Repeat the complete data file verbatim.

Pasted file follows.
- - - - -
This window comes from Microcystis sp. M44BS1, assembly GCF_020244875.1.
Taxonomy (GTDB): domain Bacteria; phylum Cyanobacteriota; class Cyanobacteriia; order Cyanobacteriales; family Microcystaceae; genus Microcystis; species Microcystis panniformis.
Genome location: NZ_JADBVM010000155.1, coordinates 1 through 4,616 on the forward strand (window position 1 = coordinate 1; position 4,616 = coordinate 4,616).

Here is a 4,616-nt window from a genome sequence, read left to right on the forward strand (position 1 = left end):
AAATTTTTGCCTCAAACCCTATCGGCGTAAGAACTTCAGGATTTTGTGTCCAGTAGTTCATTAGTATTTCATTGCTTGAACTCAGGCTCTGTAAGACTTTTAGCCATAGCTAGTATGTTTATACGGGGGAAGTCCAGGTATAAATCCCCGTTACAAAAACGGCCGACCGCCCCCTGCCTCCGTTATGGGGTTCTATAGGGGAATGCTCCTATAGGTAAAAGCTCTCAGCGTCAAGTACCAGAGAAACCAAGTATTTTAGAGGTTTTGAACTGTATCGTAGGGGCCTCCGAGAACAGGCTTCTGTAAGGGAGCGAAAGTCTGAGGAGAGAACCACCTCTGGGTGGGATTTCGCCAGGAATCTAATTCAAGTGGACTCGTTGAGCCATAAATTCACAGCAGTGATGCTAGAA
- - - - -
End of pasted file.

This window comes from Microcystis sp. M44BS1, assembly GCF_020244875.1.
Taxonomy (GTDB): domain Bacteria; phylum Cyanobacteriota; class Cyanobacteriia; order Cyanobacteriales; family Microcystaceae; genus Microcystis; species Microcystis panniformis.
Genome location: NZ_JADBVM010000155.1, coordinates 1 through 4,616 on the forward strand (window position 1 = coordinate 1; position 4,616 = coordinate 4,616).

Here is a 4,616-nt window from a genome sequence, read left to right on the forward strand (position 1 = left end):
AAATTTTTGCCTCAAACCCTATCGGCGTAAGAACTTCAGGATTTTGTGTCCAGTAGTTCATTAGTATTTCATTGCTTGAACTCAGGCTCTGTAAGACTTTTAGCCATAGCTAGTATGTTTATACGGGGGAAGTCCAGGTATAAATCCCCGTTACAAAAACGGCCGACCGCCCCCTGCCTCCGTTATGGGGTTCTATAGGGGAATGCTCCTATAGGTAAAAGCTCTCAGCGTCAAGTACCAGAGAAACCAAGTATTTTAGAGGTTTTGAACTGTATCGTAGGGGCCTCCGAGAACAGGCTTCTGTAAGGGAGCGAAAGTCTGAGGAGAGAACCACCTCTGGGTGGGATTTCGCCAGGAATCTAATTCAAGTGGACTCGTTGAGCCATAAATTCACAGCAGTGATGCTAGAA